Auch als Erwachsene müssen wir uns fragen, ob in uns immer noch eine solche Teenager-Acedia steckt.

Crash

Vor dem Museum für moderne Kunst (Museum of Modern Art MO) in der litauischen Stadt Vilnius steht zur Zeit ein Autowrack. Es sieht so aus, als habe es der Fahrer mit letztem Aufwand dorthin geschafft – trotz flachem Reifen. Diese Art von Ruhe kommt aus der Betriebsamkeit, vielleicht aus überhöhter Geschwindigkeit. Kennen wir diese Art von Crashs in unserem Leben? Was soeben noch sehr schnell ging, bleibt auf einmal stehen. Dieses Auto gleicht einem Menschen, der nach einem Crasg auf hektische Betriebsamkeit zurückblickt und dem nichts bleibt als eine hässliche, sinnlos gewordene Blechbüchse. Diese taugt höchstens noch für den Schrittplatz oder im besten Fall noch für ein Museum.

Musse

Ein paar Schritte weiter, in einem kleinen Skulpturenpark hinter dem Museum, ist ein Werk der Künstlerin Ksenija Jaroševaitė (*1953) zu sehen. Der Plan des Museums, die Skulptur anzukaufen und zu zeigen, war offenbar höchst umstritten. Denn sie bezieht sich auf etwas, was in der heutigen Kunstszene tabu ist: auf eine Bibelstelle, genauer auf Psalm 23. Ein  Mann liegt im Gras und schaut in den Himmel. Auf seinem Bauch trägt er Bibelverse. Die Künstlerin greift oft die Bildsprache archaischer Kunst und orthodoxer Ikonen auf. Diese Skulptur spricht von einem anderen Nichts-Tun als die Acedia und der Auto-Crash. Der Mann hat sich bewusst im Zeichen von Psalm 23 ins Gras gelegt. Er hat kein Burn Out. Und er scheint auch keinen unrealistischen Träumereien von dem, was er einmal sein möchte, nachzuhängen. Seine schlichte, fast etwas komische Figur kommuniziert keine Eitelkeit. Sein Blick geht nach oben.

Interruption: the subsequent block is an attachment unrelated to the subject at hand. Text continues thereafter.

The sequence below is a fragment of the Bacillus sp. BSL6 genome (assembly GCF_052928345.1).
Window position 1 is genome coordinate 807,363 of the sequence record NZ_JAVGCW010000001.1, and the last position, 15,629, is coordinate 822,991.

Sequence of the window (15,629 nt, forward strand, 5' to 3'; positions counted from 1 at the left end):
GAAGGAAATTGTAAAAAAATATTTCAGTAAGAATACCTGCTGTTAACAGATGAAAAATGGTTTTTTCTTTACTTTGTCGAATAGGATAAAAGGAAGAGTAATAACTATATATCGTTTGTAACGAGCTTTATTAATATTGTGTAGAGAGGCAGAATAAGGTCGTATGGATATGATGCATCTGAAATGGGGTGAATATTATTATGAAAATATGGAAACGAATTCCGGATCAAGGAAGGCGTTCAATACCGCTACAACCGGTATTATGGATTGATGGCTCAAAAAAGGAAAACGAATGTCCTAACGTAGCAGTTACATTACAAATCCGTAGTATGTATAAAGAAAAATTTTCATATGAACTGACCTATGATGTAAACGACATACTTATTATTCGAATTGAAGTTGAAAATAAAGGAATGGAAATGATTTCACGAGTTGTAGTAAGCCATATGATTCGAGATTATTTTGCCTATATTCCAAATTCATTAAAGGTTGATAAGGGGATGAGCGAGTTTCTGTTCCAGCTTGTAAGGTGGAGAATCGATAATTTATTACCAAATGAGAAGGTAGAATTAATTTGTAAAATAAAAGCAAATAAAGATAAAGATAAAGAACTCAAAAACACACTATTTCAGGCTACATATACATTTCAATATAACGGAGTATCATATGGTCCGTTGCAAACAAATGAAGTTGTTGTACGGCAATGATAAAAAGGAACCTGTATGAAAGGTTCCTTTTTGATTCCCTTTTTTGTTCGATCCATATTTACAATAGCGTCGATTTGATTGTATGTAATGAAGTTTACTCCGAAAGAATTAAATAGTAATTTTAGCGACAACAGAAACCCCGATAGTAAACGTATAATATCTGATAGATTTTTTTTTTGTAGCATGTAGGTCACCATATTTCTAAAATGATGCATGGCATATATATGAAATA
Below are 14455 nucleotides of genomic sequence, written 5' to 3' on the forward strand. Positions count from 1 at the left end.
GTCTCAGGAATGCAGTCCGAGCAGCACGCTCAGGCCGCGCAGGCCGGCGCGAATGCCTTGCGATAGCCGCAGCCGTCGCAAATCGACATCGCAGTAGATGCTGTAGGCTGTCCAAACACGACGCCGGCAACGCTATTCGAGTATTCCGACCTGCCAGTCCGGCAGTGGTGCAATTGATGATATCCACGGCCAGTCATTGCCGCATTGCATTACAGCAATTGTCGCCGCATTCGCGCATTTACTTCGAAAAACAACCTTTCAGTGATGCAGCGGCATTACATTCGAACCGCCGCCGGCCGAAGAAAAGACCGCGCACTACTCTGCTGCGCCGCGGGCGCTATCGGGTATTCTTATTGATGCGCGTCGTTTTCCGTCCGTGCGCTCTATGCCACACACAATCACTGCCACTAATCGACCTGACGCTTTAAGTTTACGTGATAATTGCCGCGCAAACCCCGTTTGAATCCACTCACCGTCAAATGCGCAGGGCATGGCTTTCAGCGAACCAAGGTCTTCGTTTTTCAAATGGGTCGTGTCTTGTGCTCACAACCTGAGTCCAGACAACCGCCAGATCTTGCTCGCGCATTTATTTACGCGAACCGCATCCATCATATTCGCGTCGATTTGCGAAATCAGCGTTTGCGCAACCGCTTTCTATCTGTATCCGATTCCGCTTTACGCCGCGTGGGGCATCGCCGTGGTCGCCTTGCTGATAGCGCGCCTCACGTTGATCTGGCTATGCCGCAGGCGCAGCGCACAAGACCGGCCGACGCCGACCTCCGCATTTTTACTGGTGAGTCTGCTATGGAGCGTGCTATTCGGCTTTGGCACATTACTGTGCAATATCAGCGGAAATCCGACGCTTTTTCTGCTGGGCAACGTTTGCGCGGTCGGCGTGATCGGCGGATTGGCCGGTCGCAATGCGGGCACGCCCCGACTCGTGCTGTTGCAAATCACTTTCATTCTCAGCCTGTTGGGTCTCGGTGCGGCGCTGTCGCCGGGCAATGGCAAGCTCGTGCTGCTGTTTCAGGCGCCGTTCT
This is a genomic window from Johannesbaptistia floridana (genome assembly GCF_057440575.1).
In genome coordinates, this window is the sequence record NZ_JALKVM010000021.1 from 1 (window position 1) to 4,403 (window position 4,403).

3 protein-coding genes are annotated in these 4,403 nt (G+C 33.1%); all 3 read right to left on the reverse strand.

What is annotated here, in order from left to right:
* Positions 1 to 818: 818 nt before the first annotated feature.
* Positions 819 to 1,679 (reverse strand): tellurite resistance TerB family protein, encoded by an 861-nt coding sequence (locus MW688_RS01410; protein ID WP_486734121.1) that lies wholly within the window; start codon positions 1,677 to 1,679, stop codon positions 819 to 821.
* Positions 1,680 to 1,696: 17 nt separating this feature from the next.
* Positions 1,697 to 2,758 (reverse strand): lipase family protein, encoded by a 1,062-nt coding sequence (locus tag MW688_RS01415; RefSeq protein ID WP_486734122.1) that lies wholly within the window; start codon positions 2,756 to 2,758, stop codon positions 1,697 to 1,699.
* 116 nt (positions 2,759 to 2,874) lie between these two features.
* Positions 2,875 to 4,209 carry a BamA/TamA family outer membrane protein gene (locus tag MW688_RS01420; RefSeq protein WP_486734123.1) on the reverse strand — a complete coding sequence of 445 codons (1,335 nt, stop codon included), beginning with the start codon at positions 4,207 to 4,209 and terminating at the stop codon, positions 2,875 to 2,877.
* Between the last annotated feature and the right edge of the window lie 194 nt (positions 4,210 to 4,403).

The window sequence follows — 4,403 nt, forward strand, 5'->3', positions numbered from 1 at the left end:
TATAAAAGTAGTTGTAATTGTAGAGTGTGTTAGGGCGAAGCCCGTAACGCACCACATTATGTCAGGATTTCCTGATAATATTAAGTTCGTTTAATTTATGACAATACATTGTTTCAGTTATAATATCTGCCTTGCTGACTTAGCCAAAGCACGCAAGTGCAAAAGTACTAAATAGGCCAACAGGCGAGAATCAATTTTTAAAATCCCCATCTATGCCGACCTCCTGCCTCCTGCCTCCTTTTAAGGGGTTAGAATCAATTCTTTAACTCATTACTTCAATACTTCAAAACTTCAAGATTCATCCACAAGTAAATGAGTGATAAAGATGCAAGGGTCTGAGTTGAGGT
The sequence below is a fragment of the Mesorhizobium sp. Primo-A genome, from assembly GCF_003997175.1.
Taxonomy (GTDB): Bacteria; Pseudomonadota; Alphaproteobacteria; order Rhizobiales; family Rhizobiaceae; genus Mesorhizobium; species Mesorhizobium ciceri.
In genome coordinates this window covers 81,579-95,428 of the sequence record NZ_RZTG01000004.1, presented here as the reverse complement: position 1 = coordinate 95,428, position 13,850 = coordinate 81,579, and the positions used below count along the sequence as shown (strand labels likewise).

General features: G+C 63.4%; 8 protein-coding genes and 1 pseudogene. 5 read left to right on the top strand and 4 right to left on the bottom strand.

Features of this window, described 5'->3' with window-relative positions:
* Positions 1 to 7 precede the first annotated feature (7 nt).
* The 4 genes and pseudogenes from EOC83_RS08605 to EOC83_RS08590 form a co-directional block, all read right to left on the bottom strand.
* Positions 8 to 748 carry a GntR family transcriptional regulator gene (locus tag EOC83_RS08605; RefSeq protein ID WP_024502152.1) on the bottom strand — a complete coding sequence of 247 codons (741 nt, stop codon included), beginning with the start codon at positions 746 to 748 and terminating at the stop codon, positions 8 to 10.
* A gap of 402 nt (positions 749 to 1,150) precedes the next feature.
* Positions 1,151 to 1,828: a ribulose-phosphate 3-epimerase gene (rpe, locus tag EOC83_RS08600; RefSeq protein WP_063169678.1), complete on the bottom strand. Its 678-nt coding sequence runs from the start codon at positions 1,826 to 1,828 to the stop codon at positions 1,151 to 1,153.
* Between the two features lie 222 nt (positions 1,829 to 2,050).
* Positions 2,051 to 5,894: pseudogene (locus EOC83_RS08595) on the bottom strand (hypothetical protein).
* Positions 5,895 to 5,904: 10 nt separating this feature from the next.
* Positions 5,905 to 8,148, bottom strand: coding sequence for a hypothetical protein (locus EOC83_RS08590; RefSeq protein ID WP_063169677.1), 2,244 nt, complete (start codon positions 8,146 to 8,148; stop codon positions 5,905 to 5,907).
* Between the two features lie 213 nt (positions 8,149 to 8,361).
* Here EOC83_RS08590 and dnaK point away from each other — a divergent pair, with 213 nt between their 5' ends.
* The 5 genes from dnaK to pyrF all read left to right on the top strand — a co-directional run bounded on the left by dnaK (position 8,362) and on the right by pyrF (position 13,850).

Beten wir zur Übung Psalm 23, kommen wir zur Ruhe (vielleicht gerade in derselben Stellung wie dieser Mann) und bringen all unsere Crashs und Acedia-Momente vor Gott.

Psalm 23

1 Der HERR ist mein Hirte,
mir wird nichts mangeln. 
2 Er weidet mich auf einer grünen Aue
und führet mich zum frischen Wasser. 
3 Er erquicket meine Seele.
Er führet mich auf rechter Straße
um seines Namens willen. 
4 Und ob ich schon wanderte im finstern Tal,
fürchte ich kein Unglück;
denn du bist bei mir,
dein Stecken und Stab trösten mich. 
5 Du bereitest vor mir einen Tisch im Angesicht meiner Feinde.
Du salbest mein Haupt mit Öl
und schenkest mir voll ein. 
6 Gutes und Barmherzigkeit werden mir folgen
mein Leben lang,
und ich werde bleiben im Hause des HERRN
immerdar.

Text: Beat Rink